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Training Classes

The Animal Wellness Center also offers classes to assist you in using positive reinforcement techniques to train your puppy, address any  behavior concerns and tighten the bond of affection and unconditional love between you and your pet.  All classes need to be paid in full at time of registration to hold spot and are non-refundable after two weeks prior to the start of class.

Early Puppy Socialization

Come join the fun!  Early Puppy Socialization is a 5 week class that will focus on socializing your new puppy to other dogs, people, and objects. Puppies will learn basic foundation skills such as:

•    Introduction to positive reinforcement training
•    Name recognition
•    The right way to introduce leash walking
•    And so much more!

We will provide a safe, controlled environment in which puppies are encouraged to explore and have fun.  This is an ongoing revolving class so there will always be new puppies and people.  Class meets once a week for one hour.  Each week will be a different series of exposures of objects, people and new behaviors designed to build their confidence.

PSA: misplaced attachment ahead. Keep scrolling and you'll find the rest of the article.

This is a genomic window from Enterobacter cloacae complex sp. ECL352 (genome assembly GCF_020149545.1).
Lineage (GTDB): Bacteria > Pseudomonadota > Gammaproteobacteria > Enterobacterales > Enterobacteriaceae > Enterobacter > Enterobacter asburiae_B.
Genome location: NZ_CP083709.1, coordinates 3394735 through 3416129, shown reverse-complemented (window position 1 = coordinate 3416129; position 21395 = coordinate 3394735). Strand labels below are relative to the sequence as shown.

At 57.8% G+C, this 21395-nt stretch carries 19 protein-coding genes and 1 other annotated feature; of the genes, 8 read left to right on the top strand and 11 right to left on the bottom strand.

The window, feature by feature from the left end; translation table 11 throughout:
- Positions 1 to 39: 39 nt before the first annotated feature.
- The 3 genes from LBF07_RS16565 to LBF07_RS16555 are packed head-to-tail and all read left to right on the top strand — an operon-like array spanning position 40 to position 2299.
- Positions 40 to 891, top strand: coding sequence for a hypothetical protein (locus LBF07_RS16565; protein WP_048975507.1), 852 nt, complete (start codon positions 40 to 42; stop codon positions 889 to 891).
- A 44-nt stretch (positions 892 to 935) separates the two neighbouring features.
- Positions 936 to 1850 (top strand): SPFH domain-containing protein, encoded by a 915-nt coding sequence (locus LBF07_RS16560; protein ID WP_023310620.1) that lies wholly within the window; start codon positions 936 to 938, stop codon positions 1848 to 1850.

What is Puppy Socialization?
Up until 16 weeks of age, your puppy’s brain is open to every experience they encounter. This phase of development, referred to as the sensitive period, allows the puppy to understand and accept his normal surroundings.  During this time your puppy is the most open to accepting and embracing other animals, new people, new experiences, objects, sounds and handling.  After 16 weeks of age, puppy brains are actually hardwired by nature to become wary of new things, making it much harder to shape them into a relaxed, friendly and confident adult dog.

It is extremely important to expose your puppy to as many new things as you can during their sensitive period.  

During this critical time, they should be exposed to people of all ages, sizes, and shapes.  For example, they need to see people in hats, with facial hair, wearing different clothing, using a cane or walker.  You need to provide many opportunities for your puppy to play with other dogs.  Their world needs to include interactive toys, novel objects, car rides, and visits to other homes.

When Should I Enroll My Puppy?